Brood Letter 02 | Normalizing Loss & Finding Joy

by Brood

Hello all, hello fall!

It’s Gill here, one of Brood’s co-founders. I don’t know about you, but October has been a strange one, and I’m not talking about spooky pumpkin kind of stuff. Fall had a late start on the West Coast (hello climate crisis!) and with that we held two things at once – enjoying the warm days instead of the usual rain, and also being worried about the future for our families. You know, totally normal stuff! I’m fine! You’re fine! (read: everyone is not ok).

One of the other balancing acts, at least for me at Brood, has been spending a lot of my working hours talking about pregnancy loss as October is Miscarriage & Loss Awareness Month, while holding space for my own grief. Three years ago I experienced a loss in my first pregnancy at around 8 weeks. I pride myself on being an open book, so this experience was especially difficult for two reasons: I wasn’t supposed to talk about being pregnant and then I wasn’t supposed to talk about the loss. I don’t think of my personal experience of loss as much as I think about the fact that we don’t talk about the hidden grief of pregnancy. How are people supposed to be cared for, and care for others if we don’t know what’s happening?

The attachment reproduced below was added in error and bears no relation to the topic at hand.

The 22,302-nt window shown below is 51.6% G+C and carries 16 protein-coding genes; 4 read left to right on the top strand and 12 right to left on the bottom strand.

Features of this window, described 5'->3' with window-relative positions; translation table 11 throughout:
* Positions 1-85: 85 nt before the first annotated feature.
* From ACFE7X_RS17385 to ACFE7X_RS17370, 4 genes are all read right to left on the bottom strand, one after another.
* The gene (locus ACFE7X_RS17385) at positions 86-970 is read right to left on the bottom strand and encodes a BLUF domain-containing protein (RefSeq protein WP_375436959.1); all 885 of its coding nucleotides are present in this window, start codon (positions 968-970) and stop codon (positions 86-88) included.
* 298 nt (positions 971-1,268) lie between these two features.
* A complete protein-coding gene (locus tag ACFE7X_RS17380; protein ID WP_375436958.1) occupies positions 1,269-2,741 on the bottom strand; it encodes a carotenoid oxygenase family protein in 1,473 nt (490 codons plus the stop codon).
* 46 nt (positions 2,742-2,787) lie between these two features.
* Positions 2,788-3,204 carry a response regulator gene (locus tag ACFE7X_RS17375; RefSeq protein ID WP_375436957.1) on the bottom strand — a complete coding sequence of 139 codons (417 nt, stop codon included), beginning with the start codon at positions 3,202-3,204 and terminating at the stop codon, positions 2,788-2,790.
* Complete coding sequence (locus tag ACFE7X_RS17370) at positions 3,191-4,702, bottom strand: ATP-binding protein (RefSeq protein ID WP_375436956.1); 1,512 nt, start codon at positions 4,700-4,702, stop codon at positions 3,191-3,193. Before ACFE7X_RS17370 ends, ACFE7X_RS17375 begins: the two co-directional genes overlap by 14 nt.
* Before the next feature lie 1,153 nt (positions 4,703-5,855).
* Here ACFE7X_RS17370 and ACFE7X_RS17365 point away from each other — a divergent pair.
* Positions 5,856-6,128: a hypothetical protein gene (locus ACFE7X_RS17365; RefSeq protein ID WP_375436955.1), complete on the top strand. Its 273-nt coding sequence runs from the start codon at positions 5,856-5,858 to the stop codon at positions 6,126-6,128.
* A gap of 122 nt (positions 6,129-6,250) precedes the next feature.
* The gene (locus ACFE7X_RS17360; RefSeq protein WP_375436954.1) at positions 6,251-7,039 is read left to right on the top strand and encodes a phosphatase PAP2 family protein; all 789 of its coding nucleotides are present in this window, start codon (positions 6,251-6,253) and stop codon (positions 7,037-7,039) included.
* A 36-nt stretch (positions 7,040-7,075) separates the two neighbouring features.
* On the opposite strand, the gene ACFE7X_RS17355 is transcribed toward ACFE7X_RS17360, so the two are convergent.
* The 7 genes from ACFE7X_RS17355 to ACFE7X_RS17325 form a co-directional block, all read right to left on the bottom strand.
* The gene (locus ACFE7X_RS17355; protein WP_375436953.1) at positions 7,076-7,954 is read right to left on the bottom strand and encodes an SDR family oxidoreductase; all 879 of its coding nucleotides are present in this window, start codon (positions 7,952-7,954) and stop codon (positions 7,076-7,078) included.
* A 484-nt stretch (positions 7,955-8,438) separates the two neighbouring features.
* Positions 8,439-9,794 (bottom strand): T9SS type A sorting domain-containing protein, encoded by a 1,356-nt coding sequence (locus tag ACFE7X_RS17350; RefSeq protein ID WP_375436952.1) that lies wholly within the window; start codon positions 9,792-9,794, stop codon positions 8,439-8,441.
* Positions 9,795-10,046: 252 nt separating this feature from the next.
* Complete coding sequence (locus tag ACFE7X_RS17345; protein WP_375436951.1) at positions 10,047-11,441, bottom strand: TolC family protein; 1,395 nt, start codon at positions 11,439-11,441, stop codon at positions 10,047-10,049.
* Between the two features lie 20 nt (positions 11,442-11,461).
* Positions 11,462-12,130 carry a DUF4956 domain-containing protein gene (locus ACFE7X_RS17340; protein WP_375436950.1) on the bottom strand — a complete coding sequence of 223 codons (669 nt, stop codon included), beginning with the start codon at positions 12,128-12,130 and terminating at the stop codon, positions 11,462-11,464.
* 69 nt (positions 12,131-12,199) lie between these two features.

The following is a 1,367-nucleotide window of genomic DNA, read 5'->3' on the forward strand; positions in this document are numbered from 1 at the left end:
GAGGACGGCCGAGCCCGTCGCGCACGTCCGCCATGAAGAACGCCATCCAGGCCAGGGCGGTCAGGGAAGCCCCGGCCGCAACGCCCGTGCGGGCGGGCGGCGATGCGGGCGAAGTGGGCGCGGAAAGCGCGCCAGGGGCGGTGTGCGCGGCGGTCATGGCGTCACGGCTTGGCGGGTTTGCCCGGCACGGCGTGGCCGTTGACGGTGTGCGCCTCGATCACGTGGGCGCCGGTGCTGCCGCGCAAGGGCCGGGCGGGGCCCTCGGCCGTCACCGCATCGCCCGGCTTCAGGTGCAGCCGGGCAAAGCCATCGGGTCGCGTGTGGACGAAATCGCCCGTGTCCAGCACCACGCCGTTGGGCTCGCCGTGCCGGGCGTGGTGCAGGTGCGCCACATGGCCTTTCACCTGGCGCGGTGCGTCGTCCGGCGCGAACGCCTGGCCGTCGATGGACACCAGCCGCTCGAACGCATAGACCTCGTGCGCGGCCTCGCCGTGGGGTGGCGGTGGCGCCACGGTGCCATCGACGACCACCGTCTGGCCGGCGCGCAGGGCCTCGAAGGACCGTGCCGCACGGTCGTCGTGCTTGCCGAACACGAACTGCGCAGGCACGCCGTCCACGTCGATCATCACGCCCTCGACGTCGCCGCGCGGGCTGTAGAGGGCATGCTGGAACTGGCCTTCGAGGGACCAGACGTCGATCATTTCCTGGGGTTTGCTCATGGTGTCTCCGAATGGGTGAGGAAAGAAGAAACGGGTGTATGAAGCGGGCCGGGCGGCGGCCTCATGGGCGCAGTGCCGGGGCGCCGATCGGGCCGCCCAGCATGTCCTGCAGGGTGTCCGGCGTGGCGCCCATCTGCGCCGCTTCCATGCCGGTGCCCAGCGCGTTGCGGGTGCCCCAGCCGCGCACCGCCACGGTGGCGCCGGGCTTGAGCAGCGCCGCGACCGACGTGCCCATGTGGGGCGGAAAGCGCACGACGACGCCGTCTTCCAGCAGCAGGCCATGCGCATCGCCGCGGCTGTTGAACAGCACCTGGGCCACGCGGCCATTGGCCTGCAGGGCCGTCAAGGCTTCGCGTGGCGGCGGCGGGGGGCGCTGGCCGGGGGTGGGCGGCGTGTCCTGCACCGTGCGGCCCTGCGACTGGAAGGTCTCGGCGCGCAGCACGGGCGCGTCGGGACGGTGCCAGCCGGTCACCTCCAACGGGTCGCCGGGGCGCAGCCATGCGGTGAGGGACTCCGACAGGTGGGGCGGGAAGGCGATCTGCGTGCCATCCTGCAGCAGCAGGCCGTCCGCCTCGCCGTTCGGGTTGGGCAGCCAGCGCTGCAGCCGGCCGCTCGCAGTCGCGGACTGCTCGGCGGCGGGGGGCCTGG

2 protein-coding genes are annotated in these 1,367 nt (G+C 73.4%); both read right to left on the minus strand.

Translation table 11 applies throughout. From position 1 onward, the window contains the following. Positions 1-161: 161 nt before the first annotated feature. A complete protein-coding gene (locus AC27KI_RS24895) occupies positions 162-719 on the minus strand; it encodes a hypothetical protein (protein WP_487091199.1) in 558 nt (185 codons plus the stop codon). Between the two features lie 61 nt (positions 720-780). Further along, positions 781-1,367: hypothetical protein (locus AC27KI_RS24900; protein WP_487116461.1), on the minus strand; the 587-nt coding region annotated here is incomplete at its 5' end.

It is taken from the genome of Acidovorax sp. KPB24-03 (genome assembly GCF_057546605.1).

Conventional wisdom has always instructed pregnant people to wait until after the greatest risk of miscarriage has passed— typically marked by the end of the first trimester—to announce or share it. The unspoken rationale here is that the grief of miscarriage is one that parents should carry alone, in private. Brood’s doula Ashley Jardine writes about the need to normalize pregnancy loss and give parents the space and support to be witnessed. It’s something every parent deserves throughout their journey. 

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Thank you for being here and making space for these stories. 


Big virtual hugs,


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We work and live on the unceded and occupied territories of the Sḵwx̱wú7mesh Úxwumixw (Squamish), səl̓ilw̓ətaʔɬ (Tsleil-Waututh) and xʷməθkʷəy̓əm (Musqueam) Nations. Since time immemorial, the original peoples of these lands have cared for their families and communities. We are committed to honouring their teachings, legacy and their sovereignty.


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